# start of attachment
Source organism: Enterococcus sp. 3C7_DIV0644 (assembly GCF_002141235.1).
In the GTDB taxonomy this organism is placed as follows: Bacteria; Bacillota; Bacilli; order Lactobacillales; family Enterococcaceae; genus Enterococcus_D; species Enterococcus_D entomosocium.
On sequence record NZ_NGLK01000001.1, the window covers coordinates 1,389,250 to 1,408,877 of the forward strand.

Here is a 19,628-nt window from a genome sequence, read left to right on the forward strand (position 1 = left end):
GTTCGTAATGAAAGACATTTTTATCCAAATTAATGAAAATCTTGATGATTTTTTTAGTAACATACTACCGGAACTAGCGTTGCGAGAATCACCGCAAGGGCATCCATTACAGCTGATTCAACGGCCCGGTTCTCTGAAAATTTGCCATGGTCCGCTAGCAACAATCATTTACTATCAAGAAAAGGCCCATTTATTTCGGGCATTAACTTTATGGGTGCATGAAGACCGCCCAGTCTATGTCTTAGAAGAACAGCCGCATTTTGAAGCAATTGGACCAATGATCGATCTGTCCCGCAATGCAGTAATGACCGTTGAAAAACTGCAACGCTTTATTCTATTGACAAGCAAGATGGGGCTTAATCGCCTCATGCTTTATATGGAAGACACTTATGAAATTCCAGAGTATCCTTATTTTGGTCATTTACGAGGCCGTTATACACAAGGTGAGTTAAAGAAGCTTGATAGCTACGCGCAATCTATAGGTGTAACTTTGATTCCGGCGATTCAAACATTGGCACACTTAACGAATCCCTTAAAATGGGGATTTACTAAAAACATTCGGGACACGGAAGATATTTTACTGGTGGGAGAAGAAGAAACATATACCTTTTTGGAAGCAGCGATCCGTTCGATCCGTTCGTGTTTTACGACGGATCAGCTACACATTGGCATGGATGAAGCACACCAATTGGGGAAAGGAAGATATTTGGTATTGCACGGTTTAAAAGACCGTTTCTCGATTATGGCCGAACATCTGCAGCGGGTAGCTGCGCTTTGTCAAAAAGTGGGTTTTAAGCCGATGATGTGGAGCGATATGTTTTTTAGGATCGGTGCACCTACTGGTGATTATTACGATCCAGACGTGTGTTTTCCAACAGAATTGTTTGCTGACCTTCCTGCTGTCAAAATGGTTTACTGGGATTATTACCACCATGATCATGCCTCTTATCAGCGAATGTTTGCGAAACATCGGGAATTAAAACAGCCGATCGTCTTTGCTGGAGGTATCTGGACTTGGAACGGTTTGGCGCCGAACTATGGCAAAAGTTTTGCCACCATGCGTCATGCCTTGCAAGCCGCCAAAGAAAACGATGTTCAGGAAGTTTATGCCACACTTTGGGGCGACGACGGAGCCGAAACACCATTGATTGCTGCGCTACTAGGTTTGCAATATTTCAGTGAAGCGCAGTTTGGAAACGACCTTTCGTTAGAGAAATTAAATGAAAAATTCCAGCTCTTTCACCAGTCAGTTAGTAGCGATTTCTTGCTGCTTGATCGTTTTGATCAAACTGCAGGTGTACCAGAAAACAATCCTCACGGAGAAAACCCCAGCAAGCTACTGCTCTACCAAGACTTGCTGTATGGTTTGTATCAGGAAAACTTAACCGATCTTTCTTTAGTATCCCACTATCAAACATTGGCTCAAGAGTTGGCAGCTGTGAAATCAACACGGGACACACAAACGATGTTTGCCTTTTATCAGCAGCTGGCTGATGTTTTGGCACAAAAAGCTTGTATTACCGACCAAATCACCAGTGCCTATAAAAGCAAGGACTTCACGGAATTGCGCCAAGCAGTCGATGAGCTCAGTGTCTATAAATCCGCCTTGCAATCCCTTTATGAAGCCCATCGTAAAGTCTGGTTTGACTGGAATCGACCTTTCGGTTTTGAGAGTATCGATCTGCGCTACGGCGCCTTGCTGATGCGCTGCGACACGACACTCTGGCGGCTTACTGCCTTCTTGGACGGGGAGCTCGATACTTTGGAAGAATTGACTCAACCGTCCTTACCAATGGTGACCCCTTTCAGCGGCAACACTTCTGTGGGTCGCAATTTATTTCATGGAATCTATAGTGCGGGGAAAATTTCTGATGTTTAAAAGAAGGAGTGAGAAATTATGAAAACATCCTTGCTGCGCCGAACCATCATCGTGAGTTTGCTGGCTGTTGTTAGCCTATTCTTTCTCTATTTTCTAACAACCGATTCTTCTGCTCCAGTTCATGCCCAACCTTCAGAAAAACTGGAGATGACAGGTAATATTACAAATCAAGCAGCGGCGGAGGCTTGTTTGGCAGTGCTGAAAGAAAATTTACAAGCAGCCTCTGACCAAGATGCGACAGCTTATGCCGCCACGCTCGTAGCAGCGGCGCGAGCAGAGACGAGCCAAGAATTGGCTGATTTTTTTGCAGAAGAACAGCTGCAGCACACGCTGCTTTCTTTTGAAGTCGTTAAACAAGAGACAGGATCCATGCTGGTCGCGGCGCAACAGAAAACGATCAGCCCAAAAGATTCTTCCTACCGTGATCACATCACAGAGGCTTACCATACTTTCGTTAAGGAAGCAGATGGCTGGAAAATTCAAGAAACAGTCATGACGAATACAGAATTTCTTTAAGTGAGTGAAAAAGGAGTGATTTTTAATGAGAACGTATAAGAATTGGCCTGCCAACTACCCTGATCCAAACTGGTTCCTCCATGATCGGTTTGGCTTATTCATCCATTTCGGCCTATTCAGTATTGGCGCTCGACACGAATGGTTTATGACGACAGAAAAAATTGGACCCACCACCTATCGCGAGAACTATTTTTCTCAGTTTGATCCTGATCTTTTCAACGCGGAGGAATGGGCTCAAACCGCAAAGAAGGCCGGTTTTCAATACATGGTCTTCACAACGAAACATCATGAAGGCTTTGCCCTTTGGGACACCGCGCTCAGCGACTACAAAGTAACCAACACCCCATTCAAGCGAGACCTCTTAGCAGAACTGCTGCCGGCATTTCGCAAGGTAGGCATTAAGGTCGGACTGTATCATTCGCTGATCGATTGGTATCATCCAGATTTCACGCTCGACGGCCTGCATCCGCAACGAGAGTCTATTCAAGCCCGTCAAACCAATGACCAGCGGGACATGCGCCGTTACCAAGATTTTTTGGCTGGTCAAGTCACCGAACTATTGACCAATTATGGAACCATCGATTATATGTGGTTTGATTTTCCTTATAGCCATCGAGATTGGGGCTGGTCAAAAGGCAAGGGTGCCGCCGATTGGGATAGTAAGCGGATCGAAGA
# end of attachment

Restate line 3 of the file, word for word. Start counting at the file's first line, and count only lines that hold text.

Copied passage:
On sequence record NZ_NGLK01000001.1, the window covers coordinates 1,389,250 to 1,408,877 of the forward strand.